Nested environmental domains capture the extent of landscape heterogeneity
The classification of our environmental domains reflects changes across landscapes, variations that can be significantly different depending on scale (Leathwick et al., 2003). In accordance, it enables identifying landscape sites that can be easily differentiated, even when some can be close to each other along the geographical or environmental space (Austin & Smith, 1989; Belbin, 1993). Indeed, we analyzed the complex environment at different scales, where the domains we obtained efficiently captured the extraordinary heterogeneity encompassed by both climate and vegetation at the country level, incorporating the intrinsic ecosystem diversity (Challenger & Soberón, 2008). Hence, we believe our approach at this scale would be a helpful tool for evaluating differences in regional studies, like biogeographic assessments or genetic structure patterns in the context of biogeographic and phylogeographic studies for species with wide distributions (e.g., Hidalgo-Galiana et al., 2014; Melville et al., 2016).
Habitat selection and adaptation to local environmental conditions may be the primary processes structuring diversity among landscapes (Perktaş et al., 2016; Quiroga et al., 2019), ultimately reflected in the genetic structure of populations. Hence, having a means to indirectly acquire information about habitat heterogeneity is crucial to enable a better understanding of correlations between, for instance, climatic variables and biological or genetic data (Morin & Lechowicz, 2008). Landscape genetics and genomics have made it possible to evaluate such correlations (Manel et al., 2003), where sampling design is a paramount aspect (Hall & Beissinger, 2014). Notably, our results show that the different number of domains at each scale analyzed exhibited diverse and specific values of climatic variables (e.g., temperature, precipitation). Landguth et al. (2011) generated an individual-based program to simulate genetic differentiation in a spatially continuous population inhabiting a landscape with gradual resistance values to movement (dispersal), to obtain the best sampling sites across the species distribution. They simulated a wide range of combinations by varying genetic diversity measures and number of individuals sampled from the population, finding that all influenced statistical power. However, they did not incorporate into their analyses the environmental heterogeneity, which can directly influence an individual’s movement, gene flow, or adaptive genetic diversity patterns (Schoville et al., 2012). Therefore, and since the environmental domains we obtained performed significantly better than a random selection of sites (ANOSIM analyses), we prove that our approach can serve as a tool to efficiently determine a sampling design that encompasses the greatest environmental heterogeneity and the variables (quantitative data) that define it, in explored and unexplored landscapes.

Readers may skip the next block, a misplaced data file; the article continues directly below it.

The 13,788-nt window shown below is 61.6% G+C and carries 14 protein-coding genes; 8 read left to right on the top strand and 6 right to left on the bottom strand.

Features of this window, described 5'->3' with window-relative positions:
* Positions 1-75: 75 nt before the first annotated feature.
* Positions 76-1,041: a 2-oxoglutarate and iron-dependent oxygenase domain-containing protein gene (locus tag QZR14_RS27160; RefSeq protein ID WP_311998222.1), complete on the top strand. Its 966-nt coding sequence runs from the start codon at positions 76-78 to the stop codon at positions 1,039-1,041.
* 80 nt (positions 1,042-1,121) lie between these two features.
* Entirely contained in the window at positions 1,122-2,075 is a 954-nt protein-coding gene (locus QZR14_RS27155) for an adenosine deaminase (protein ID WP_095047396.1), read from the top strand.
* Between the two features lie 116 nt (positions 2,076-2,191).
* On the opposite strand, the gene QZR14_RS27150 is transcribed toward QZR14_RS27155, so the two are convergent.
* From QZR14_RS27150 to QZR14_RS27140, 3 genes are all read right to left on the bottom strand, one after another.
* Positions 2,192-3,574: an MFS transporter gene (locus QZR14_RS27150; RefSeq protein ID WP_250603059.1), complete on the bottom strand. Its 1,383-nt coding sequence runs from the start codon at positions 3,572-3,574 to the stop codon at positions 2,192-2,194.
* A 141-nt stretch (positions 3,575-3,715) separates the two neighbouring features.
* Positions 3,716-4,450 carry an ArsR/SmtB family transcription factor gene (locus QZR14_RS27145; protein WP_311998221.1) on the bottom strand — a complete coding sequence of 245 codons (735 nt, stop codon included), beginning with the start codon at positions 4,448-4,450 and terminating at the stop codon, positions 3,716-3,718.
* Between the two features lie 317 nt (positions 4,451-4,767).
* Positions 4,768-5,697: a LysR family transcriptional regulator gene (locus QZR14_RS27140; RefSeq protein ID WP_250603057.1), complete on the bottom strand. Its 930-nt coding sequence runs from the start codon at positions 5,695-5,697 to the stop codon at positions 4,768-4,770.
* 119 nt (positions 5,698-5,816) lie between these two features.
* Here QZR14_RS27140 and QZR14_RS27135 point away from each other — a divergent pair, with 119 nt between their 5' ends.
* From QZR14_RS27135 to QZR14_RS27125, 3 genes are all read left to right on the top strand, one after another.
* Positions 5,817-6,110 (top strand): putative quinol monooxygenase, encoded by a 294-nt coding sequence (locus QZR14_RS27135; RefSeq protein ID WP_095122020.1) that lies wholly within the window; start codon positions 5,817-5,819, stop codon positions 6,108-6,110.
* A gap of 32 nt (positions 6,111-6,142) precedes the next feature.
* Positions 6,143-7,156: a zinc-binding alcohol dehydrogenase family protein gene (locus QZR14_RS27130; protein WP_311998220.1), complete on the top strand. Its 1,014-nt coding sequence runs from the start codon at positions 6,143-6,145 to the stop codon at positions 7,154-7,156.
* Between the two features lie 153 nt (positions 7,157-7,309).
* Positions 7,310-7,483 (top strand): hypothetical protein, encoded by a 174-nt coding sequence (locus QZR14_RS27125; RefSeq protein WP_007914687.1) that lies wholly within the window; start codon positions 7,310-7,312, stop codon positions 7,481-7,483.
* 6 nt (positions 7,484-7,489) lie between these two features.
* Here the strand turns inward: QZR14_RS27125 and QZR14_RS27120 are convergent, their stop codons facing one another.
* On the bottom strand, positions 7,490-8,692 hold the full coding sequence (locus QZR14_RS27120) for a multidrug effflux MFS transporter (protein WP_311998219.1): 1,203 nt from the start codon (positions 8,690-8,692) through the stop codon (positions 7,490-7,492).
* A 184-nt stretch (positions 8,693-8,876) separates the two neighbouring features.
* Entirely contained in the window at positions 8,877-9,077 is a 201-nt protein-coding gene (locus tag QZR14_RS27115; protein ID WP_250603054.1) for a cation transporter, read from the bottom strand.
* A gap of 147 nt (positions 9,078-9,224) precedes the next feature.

Our environmental domains approach put into practice: a case study
To assure the adequacy of the environmental domains at the local scale, and because each domain can be visualized by mapping them into geographic space, we corroborated our results both in the field and by PCA and ANOSIM analyses. Hence, we had high confidence in the sampling localities chosen, which can be used for a variety of ecological, conservation, or genetic studies. We specifically aimed to prove the applicability for landscape genetics studies, where both environmental heterogeneity and landscape matrix defining variables are required (Balkenhol & Fortin, 2015).